Ill-fitting shoes

Hammer, claw, and mallet toes are toes that do not have the right shape. They may look odd or may hurt, or both. The muscles that control your toes get out of balance and cause the toe to bend into an odd position at one or more joints. These toe problems almost always happen in the four smaller toes, not the big toe.
If you notice that your toe looks odd or hurts, talk to your doctor. You may be able to fix your toe with home treatment. If you do not treat your toe right away, you are more likely to need surgery.
These toe problems develop over years and are common in adults. Women have more of these problems than men because of the types of shoes they may wear, such as high heels.
Claw toe and hammertoe conditions are fairly common in cultures that wear shoes. In most cases, these problems can be traced directly to ill-fitting shoes.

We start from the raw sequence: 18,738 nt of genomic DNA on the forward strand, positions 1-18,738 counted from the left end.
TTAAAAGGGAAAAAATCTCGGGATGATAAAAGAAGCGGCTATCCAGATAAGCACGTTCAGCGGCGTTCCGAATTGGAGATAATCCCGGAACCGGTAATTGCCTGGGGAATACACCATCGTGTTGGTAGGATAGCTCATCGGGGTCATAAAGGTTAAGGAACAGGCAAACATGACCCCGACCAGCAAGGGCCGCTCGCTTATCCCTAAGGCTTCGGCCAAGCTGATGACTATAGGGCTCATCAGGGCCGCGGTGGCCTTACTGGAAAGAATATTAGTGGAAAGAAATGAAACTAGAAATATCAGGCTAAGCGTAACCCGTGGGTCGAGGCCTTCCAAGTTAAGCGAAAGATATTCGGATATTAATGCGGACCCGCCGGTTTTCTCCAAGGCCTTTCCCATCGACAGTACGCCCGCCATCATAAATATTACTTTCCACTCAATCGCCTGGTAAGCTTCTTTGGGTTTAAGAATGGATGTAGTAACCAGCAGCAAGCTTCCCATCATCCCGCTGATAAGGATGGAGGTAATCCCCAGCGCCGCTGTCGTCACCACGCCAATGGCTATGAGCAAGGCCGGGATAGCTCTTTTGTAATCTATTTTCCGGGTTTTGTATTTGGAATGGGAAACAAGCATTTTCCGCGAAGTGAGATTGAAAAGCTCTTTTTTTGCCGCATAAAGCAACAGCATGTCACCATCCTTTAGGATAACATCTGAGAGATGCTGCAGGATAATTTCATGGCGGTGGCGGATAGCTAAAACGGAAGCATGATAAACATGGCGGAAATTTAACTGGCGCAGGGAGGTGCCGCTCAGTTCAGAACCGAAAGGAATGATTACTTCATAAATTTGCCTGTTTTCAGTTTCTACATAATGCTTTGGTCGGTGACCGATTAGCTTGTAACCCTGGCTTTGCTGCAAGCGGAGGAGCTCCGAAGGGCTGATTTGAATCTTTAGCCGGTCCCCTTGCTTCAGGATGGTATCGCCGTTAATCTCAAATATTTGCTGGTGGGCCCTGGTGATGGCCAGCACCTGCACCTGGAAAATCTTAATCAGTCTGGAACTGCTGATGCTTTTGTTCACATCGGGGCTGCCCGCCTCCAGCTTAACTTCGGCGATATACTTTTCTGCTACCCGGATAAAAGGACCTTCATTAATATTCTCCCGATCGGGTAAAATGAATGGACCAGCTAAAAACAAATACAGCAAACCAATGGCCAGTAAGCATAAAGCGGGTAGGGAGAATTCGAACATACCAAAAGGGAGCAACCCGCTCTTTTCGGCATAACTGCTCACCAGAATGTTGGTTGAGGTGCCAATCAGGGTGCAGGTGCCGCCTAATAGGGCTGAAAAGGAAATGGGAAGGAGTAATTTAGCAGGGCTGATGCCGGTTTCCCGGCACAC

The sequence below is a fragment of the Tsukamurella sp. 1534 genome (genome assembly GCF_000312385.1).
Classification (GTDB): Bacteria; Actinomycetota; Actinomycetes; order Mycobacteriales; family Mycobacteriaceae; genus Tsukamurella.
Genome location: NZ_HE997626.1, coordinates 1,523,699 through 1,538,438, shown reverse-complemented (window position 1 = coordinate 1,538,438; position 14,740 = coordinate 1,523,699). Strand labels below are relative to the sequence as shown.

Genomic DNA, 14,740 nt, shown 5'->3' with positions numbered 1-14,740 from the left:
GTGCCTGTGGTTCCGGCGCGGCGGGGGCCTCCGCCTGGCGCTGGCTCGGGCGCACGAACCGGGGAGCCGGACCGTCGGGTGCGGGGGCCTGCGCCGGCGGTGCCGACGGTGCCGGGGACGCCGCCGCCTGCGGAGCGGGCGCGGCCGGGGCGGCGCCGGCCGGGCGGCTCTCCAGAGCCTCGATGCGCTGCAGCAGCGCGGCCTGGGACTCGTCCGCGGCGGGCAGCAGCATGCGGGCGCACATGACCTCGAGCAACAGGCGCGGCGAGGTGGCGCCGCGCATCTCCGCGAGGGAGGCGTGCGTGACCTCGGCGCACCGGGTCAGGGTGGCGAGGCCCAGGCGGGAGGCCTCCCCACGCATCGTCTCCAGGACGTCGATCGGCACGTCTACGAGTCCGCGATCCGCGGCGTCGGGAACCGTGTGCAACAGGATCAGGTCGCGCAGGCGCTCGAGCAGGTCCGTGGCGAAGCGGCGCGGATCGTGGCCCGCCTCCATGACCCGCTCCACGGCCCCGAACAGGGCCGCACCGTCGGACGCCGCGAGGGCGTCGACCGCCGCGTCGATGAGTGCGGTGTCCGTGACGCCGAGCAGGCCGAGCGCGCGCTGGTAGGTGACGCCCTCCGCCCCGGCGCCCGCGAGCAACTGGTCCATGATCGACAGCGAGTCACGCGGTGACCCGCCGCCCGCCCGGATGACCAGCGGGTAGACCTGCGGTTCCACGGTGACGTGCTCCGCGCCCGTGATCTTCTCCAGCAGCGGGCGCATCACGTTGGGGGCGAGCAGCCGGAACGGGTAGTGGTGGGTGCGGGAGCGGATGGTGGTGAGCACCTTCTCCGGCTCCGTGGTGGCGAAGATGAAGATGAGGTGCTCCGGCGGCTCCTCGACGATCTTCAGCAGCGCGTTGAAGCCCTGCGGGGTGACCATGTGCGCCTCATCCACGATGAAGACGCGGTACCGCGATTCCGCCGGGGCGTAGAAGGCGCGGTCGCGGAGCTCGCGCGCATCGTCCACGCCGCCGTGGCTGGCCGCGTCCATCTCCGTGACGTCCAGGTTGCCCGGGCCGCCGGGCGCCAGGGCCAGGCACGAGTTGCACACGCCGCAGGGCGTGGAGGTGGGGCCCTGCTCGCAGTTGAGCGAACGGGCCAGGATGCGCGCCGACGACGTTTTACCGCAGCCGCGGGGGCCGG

A hammer toe is a toe that bends down toward the floor at the middle toe joint. It usually happens in the second toe. This causes the middle toe joint to rise up. Hammer toes often occur with bunions.

Claw toe often happens in the four smaller toes at the same time. The toes bend up at the joints where the toes and the foot meet. They bend down at both the middle joints and at the joints nearest the tip of the toes. This causes the toes to curl down toward the floor.
A mallet toe often happens in the second toe, but it may happen in the other toes as well. The toe bends down at the joint closest to the tip of the toe.


Treatment depends on how far along the process is. If the primary solutions like changing life style and habits, using medications, rehabilitation exercises or ortesis could not ameliorate the situation, then a surgery might be suggested.
Since these four surgeries has some similar stages as well as some differences, we first explain the common steps then go through specifications.

General stages of the procedures

Surgery may be done using a general anesthetic, which puts you completely to sleep, or a local anesthetic, which numbs only the joint area. With a local anesthetic you may be awake during the surgery, but you won’t be able to see the surgery.